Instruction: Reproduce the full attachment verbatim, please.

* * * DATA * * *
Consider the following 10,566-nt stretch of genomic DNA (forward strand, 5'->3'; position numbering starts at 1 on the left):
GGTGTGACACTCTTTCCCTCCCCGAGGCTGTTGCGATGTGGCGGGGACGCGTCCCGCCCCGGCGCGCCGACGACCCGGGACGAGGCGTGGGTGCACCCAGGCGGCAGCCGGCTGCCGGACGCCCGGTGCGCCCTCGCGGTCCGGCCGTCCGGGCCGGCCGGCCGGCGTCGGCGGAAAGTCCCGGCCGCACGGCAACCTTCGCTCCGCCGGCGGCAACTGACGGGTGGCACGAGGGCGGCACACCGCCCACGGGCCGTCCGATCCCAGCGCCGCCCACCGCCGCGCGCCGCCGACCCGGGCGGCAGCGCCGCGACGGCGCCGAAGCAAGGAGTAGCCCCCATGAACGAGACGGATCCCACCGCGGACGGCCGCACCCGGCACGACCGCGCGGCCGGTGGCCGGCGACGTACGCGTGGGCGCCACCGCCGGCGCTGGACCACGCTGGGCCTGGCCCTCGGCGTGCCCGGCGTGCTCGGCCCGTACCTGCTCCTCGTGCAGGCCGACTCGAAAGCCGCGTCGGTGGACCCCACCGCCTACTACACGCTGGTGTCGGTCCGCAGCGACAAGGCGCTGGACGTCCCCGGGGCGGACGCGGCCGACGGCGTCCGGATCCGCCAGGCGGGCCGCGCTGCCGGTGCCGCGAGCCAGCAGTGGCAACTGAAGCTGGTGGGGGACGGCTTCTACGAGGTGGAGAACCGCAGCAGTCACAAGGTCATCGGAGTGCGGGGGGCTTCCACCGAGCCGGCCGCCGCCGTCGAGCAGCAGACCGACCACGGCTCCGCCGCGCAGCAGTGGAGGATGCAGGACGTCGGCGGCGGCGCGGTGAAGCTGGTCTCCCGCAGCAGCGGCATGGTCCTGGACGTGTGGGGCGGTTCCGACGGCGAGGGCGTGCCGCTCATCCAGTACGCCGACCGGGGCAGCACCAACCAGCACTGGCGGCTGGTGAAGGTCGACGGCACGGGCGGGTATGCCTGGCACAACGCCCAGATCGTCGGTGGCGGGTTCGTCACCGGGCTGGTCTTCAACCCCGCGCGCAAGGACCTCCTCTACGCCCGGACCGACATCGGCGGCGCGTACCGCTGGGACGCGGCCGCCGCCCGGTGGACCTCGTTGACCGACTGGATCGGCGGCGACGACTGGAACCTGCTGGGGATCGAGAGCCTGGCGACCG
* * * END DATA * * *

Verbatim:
Consider the following 10,566-nt stretch of genomic DNA (forward strand, 5'->3'; position numbering starts at 1 on the left):
GGTGTGACACTCTTTCCCTCCCCGAGGCTGTTGCGATGTGGCGGGGACGCGTCCCGCCCCGGCGCGCCGACGACCCGGGACGAGGCGTGGGTGCACCCAGGCGGCAGCCGGCTGCCGGACGCCCGGTGCGCCCTCGCGGTCCGGCCGTCCGGGCCGGCCGGCCGGCGTCGGCGGAAAGTCCCGGCCGCACGGCAACCTTCGCTCCGCCGGCGGCAACTGACGGGTGGCACGAGGGCGGCACACCGCCCACGGGCCGTCCGATCCCAGCGCCGCCCACCGCCGCGCGCCGCCGACCCGGGCGGCAGCGCCGCGACGGCGCCGAAGCAAGGAGTAGCCCCCATGAACGAGACGGATCCCACCGCGGACGGCCGCACCCGGCACGACCGCGCGGCCGGTGGCCGGCGACGTACGCGTGGGCGCCACCGCCGGCGCTGGACCACGCTGGGCCTGGCCCTCGGCGTGCCCGGCGTGCTCGGCCCGTACCTGCTCCTCGTGCAGGCCGACTCGAAAGCCGCGTCGGTGGACCCCACCGCCTACTACACGCTGGTGTCGGTCCGCAGCGACAAGGCGCTGGACGTCCCCGGGGCGGACGCGGCCGACGGCGTCCGGATCCGCCAGGCGGGCCGCGCTGCCGGTGCCGCGAGCCAGCAGTGGCAACTGAAGCTGGTGGGGGACGGCTTCTACGAGGTGGAGAACCGCAGCAGTCACAAGGTCATCGGAGTGCGGGGGGCTTCCACCGAGCCGGCCGCCGCCGTCGAGCAGCAGACCGACCACGGCTCCGCCGCGCAGCAGTGGAGGATGCAGGACGTCGGCGGCGGCGCGGTGAAGCTGGTCTCCCGCAGCAGCGGCATGGTCCTGGACGTGTGGGGCGGTTCCGACGGCGAGGGCGTGCCGCTCATCCAGTACGCCGACCGGGGCAGCACCAACCAGCACTGGCGGCTGGTGAAGGTCGACGGCACGGGCGGGTATGCCTGGCACAACGCCCAGATCGTCGGTGGCGGGTTCGTCACCGGGCTGGTCTTCAACCCCGCGCGCAAGGACCTCCTCTACGCCCGGACCGACATCGGCGGCGCGTACCGCTGGGACGCGGCCGCCGCCCGGTGGACCTCGTTGACCGACTGGATCGGCGGCGACGACTGGAACCTGCTGGGGATCGAGAGCCTGGCGACCG